Taking stock

Employees Taking Inventory at an Electronics Warehouse

In business we count our stock, or inventory, as an asset. It consists of those materials and products we store and hold onto until we can put them into use. In some businesses the use is reselling the stock to others who can either consume it or put it to a further use (like taking what we sell them and using it to manufacture or assemble a different final product). In other cases, we hold onto it for a greater purpose of our own, like our own finished products. Either way, it’s something of significant value.

A crucial element of stock or inventory is counting it. Knowing what you have, assessing its value, knowing where it’s located, are all incredibly important in order to capitalize on it for future use. Otherwise, it can be lost or squandered, and in business allowing that is a very costly mistake.

It’s no different with the blessings of God. That was the reminder to me this week as I read through Psalms 106 – 111 and Proverbs 18.

Psalms 106:1-3 reads …

Praise the Lord! Give thanks to the Lord, for he is good! His faithful love endures forever. Who can list the glorious miracles of the Lord? Who can ever praise him enough? There is joy for those who deal justly with others and always do what is right.

The Psalmist uses the rhetorical question, “Who can list the glorious miracles of the Lord?” to remind us how innumerable the miracles of God are in totality. But that doesn’t mean we should count them in the sense of remembering them. In fact, later in the Psalm, the psalmist reminds us …

Our ancestors in Egypt were not impressed by the Lord’s miraculous deeds. They soon forgot his many acts of kindness to them. Instead, they rebelled against him at the Red Sea.

Sometimes forgetting is the result of not trying to actively remember something … of not taking stock. It means we haven’t counted what we have, we haven’t sought to identify it, locate it, and value it. In a business setting, it’s akin to saying, “Yeah, we have a bunch of stuff back there in the warehouse, but I’m not sure what’s all there.” That’s a sure-fire way to lose what you think you have, and for it to diminish in value simply because it isn’t identified and able to be put to future value-generating use.

Taking stock is important in our spiritual journey also, in order to understand the blessings of God, to put them to use, either for our own ultimate consumption, or perhaps to pass along to others for their eventual consumption. When I think about the many blessings – the miracles, really – of God in my life, I have to wonder if their ultimate purpose was for the time at hand, or if it was for later application. As a for-instance, when I look back to the way that God delivered me from the health maladies 20 years ago that eventually served as the mechanisms for me to understand that He, not I, truly controlled the circumstances of my life, I can see that His deliverance wasn’t necessarily secured for that time. In many ways, they’ve served to equip, empower, and encourage me and others in ways I would never have thought possible back then. If I fail to take stock of them, I rob myself and others of the gifts that God provided in these situations.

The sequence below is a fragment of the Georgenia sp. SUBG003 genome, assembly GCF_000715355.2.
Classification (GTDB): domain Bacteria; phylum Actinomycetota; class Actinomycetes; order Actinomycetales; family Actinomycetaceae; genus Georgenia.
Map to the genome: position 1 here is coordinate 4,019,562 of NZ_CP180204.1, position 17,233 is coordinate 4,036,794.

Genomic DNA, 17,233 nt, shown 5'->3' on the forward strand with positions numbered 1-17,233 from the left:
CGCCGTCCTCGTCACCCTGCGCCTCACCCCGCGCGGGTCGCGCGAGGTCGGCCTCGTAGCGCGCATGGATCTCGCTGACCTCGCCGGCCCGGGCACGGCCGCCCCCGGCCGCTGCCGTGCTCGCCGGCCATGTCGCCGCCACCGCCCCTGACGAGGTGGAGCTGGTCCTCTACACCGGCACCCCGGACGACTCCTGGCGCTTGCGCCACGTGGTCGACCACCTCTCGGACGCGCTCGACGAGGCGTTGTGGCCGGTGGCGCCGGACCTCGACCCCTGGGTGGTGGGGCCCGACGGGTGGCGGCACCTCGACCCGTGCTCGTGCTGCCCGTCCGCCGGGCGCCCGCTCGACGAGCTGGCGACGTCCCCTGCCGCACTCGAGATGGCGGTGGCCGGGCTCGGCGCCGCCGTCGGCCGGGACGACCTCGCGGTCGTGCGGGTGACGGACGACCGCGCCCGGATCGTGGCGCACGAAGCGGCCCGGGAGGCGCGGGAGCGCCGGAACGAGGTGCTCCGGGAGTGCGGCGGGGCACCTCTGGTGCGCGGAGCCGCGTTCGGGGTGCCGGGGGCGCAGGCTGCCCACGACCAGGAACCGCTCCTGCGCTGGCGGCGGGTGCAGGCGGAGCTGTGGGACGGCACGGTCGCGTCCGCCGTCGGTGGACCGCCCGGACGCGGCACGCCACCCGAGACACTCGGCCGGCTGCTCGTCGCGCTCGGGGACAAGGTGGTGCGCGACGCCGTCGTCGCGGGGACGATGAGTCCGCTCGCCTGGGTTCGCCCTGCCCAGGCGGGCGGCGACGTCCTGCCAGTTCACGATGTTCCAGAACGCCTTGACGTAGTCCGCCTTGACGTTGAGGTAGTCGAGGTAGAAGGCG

Look at the Israelites and the pain and suffering they went through because they forgot to list and value the miracles of God on their behalf. The psalmist in Psalms 106 recounts the cost of the Israelites’ failure to take stock of God’s deliverance from the bondage at the hands of the Egyptians, of the salvation God provided at the Red Sea’s parting, of the provision of food in the midst of the desert. The self-imposed anguish was substantially caused by a failure to take stock of the self-evident miracles God had provided them, as if saying they had no inventory left when just behind them was a warehouse-full.

In life, we have to take stock of God’s miracles, lest we rob ourselves of the riches He provides through them. Riches not just for today, but for profitable purposes beyond what we see and assume. So here’s my encouragement to us all. Give it a try … list out the miracles God has carried out on your behalf. Spend the time necessary to count them … and like in business to count each little thing and each big thing. Ascribe them value … even though we’re not always allowed the opportunity to know the eventual value. Keep track of them so you can locate them when you need them. Why would you need them? Because life happens and at times we need to go back into the store house and pull something off the shelf. It might be dusty, and may perhaps have been sitting on the shelf for a while, but its intended use may very well be exactly the situation you or I are in. The last thing we want to do is leave it unidentified on the shelf, unable to be ascribed the value it could have, good for nothing other than the scrap heap.

Seriously, take me up on the challenge … I’ll join you. Let’s prayerfully spend the time this week to take stock, to count the invaluable assets God has equipped us with for the purposes only He yet knows. Let’s take the time to identify them, to locate them, to track them, and to value them for the wealth and riches they are. We never know when we might have to pull them out of the warehouse, but God forbid that we have them there, need them, and forget that they’re available to us. What a tragic waste that would be. I pray we both take stock!

Soli Deo gloria!

MR

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